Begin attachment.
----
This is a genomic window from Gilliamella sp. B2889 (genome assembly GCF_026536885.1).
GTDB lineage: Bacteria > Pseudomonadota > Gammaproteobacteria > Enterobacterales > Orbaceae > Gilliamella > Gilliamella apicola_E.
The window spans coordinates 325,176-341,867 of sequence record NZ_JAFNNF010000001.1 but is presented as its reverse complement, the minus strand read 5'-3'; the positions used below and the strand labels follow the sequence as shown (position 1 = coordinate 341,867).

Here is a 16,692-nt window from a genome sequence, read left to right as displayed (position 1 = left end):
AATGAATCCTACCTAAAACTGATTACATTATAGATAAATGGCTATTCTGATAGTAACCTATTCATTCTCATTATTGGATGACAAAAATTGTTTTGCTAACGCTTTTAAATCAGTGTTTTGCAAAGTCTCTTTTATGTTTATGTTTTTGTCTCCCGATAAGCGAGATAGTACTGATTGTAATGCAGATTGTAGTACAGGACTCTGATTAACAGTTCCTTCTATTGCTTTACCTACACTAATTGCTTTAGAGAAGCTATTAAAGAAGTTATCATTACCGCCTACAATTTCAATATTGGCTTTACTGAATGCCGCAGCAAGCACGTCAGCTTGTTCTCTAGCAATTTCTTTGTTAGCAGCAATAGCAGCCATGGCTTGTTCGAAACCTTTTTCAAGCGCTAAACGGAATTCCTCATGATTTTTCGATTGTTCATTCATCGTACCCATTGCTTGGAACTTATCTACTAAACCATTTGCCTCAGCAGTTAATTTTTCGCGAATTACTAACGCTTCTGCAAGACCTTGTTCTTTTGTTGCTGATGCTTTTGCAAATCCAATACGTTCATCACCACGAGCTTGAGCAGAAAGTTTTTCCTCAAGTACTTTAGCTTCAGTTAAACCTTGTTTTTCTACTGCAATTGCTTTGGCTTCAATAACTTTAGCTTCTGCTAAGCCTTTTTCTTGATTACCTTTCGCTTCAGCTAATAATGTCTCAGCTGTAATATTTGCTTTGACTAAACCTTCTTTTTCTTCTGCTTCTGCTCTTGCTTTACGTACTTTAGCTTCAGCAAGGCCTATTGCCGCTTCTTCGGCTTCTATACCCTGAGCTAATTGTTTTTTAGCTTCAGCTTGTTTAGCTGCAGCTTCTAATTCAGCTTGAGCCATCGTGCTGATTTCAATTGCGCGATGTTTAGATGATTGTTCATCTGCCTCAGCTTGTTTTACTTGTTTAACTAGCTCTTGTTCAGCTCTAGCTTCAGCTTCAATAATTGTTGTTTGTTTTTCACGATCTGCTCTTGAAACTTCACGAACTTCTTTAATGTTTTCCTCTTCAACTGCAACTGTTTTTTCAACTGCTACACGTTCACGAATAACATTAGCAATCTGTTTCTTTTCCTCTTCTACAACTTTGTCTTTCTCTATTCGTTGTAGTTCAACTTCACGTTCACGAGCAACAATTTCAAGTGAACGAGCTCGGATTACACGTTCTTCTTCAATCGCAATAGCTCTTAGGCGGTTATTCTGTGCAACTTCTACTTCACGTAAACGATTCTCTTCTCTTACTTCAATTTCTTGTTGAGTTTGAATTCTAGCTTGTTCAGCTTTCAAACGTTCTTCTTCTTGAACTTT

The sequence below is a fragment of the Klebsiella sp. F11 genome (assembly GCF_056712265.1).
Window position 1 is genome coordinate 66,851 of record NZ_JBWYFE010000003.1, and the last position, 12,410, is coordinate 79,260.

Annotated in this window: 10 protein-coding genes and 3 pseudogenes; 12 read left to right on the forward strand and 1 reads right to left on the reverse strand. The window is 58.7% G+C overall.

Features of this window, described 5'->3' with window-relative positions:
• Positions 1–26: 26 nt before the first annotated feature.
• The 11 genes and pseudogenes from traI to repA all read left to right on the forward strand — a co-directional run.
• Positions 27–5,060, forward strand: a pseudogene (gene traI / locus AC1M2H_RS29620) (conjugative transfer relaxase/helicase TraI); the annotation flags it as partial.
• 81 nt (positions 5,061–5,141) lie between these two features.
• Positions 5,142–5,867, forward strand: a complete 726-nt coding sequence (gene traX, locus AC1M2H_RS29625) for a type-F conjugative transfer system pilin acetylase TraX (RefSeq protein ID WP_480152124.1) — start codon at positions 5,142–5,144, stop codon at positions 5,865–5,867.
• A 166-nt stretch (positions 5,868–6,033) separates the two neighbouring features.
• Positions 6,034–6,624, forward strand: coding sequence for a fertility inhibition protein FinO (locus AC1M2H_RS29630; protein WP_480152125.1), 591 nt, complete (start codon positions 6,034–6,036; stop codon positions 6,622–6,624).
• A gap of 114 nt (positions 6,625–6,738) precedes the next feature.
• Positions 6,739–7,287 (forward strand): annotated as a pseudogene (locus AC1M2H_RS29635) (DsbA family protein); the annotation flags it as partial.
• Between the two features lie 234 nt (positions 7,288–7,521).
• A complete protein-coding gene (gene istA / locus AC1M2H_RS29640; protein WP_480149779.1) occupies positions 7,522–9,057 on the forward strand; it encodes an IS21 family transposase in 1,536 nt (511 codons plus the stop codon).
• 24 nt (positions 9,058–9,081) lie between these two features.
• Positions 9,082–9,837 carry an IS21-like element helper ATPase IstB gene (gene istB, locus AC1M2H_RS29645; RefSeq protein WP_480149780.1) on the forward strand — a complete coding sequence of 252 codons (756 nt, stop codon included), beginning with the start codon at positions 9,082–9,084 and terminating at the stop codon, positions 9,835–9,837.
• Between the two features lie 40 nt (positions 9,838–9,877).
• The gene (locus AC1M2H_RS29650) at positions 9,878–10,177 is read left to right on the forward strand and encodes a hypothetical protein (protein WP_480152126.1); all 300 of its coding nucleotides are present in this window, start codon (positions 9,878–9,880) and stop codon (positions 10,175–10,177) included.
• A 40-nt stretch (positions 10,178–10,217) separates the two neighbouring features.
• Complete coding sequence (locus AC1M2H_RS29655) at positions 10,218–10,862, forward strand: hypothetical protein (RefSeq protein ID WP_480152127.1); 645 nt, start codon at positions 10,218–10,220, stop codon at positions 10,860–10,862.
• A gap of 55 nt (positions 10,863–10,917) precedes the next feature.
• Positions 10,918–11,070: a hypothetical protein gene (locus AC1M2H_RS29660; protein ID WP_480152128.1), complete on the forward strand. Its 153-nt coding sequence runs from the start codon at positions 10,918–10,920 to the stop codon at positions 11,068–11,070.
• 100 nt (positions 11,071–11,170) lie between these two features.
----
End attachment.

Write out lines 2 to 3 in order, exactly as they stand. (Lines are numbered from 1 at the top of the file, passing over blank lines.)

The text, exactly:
GTDB lineage: Bacteria > Pseudomonadota > Gammaproteobacteria > Enterobacterales > Orbaceae > Gilliamella > Gilliamella apicola_E.
The window spans coordinates 325,176-341,867 of sequence record NZ_JAFNNF010000001.1 but is presented as its reverse complement, the minus strand read 5'-3'; the positions used below and the strand labels follow the sequence as shown (position 1 = coordinate 341,867).